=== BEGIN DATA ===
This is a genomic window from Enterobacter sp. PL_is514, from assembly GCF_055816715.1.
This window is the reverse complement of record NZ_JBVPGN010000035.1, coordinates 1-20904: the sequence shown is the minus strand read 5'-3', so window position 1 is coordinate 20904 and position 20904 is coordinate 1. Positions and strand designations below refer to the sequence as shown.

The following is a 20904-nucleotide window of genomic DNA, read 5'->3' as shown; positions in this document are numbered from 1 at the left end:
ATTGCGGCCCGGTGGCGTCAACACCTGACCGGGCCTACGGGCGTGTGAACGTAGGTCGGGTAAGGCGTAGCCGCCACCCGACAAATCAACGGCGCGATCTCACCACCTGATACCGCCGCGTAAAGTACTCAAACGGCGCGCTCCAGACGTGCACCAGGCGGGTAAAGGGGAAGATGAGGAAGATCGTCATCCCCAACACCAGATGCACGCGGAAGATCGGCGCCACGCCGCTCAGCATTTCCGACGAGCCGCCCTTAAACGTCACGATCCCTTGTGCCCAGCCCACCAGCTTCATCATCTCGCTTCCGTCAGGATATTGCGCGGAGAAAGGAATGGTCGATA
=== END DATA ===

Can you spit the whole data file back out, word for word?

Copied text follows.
This is a genomic window from Enterobacter sp. PL_is514, from assembly GCF_055816715.1.
This window is the reverse complement of record NZ_JBVPGN010000035.1, coordinates 1-20904: the sequence shown is the minus strand read 5'-3', so window position 1 is coordinate 20904 and position 20904 is coordinate 1. Positions and strand designations below refer to the sequence as shown.

The following is a 20904-nucleotide window of genomic DNA, read 5'->3' as shown; positions in this document are numbered from 1 at the left end:
ATTGCGGCCCGGTGGCGTCAACACCTGACCGGGCCTACGGGCGTGTGAACGTAGGTCGGGTAAGGCGTAGCCGCCACCCGACAAATCAACGGCGCGATCTCACCACCTGATACCGCCGCGTAAAGTACTCAAACGGCGCGCTCCAGACGTGCACCAGGCGGGTAAAGGGGAAGATGAGGAAGATCGTCATCCCCAACACCAGATGCACGCGGAAGATCGGCGCCACGCCGCTCAGCATTTCCGACGAGCCGCCCTTAAACGTCACGATCCCTTGTGCCCAGCCCACCAGCTTCATCATCTCGCTTCCGTCAGGATATTGCGCGGAGAAAGGAATGGTCGATA